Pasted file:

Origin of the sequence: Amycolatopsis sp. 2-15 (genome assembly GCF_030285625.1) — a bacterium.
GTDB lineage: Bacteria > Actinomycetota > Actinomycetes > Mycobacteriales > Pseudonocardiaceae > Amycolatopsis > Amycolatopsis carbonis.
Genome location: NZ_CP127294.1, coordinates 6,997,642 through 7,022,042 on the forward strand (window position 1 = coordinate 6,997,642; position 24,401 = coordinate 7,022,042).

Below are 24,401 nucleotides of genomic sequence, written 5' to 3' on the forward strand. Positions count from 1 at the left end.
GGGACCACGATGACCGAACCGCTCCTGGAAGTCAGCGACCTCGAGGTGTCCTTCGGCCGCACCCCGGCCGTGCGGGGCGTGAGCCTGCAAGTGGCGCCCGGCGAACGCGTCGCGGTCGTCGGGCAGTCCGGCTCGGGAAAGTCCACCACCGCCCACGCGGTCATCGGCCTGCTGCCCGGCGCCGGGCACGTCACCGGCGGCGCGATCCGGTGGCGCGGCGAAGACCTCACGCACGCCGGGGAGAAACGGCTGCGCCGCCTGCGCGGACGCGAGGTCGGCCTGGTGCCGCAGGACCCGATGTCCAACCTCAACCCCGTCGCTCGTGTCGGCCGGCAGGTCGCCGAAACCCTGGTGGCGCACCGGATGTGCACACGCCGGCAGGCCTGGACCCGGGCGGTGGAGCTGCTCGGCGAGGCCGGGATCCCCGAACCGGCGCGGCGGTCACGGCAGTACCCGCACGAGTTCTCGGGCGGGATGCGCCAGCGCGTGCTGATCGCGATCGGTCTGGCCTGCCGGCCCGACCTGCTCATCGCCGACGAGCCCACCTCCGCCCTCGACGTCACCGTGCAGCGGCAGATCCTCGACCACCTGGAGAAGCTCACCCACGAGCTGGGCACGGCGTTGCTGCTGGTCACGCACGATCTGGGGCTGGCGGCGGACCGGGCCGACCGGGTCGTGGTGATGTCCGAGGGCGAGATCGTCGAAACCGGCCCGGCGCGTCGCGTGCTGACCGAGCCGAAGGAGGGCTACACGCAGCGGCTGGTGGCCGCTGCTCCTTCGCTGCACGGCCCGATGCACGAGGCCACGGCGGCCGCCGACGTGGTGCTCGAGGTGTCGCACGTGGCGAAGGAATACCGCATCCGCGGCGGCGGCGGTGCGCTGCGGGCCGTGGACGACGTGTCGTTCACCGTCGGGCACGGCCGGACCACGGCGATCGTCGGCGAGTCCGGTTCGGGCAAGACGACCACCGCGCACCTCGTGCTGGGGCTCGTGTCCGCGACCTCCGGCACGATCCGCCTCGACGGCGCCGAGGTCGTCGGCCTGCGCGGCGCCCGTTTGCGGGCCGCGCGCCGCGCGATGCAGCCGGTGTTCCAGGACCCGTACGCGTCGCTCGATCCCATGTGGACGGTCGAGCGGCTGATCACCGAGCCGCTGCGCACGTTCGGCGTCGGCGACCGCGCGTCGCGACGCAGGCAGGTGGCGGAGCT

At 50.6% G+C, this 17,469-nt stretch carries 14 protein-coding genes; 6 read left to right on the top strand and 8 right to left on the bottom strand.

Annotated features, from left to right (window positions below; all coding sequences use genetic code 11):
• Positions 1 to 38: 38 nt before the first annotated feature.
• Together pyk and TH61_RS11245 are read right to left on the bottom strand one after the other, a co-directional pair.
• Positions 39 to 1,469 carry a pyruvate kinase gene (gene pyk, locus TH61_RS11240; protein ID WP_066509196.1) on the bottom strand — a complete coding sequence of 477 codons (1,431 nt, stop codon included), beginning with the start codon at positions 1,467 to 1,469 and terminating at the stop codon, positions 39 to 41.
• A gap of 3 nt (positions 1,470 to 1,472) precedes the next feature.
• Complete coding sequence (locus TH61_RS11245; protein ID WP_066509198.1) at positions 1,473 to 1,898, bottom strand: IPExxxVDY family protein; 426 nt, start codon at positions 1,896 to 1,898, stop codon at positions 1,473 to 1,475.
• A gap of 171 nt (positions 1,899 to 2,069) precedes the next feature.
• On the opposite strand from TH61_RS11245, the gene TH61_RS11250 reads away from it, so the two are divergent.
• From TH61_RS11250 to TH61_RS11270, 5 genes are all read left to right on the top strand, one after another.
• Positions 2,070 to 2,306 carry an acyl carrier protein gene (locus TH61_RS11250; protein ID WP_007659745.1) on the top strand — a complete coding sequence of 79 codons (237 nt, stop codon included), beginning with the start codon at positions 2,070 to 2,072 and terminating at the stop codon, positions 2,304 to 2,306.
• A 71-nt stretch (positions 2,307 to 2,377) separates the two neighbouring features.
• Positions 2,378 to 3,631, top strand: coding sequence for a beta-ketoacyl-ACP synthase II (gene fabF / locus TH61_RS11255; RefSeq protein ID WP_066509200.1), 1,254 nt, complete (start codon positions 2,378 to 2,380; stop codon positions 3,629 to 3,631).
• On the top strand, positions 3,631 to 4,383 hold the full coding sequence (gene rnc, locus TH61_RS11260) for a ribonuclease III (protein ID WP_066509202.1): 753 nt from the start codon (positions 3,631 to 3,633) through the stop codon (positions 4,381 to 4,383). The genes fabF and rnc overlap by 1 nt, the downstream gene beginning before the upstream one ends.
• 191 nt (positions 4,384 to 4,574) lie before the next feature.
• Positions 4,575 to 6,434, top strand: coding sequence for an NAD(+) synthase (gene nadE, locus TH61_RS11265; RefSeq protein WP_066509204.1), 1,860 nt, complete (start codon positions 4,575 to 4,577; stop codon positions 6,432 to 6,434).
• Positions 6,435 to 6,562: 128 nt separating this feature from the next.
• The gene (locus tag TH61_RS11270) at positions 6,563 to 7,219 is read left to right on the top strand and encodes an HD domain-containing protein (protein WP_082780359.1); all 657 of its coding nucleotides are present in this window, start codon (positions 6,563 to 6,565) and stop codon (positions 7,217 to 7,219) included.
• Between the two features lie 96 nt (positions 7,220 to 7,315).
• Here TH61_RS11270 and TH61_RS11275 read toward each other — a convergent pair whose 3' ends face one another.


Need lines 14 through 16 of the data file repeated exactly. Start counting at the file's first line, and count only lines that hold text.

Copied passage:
• On the opposite strand from TH61_RS11245, the gene TH61_RS11250 reads away from it, so the two are divergent.
• From TH61_RS11250 to TH61_RS11270, 5 genes are all read left to right on the top strand, one after another.
• Positions 2,070 to 2,306 carry an acyl carrier protein gene (locus TH61_RS11250; protein ID WP_007659745.1) on the top strand — a complete coding sequence of 79 codons (237 nt, stop codon included), beginning with the start codon at positions 2,070 to 2,072 and terminating at the stop codon, positions 2,304 to 2,306.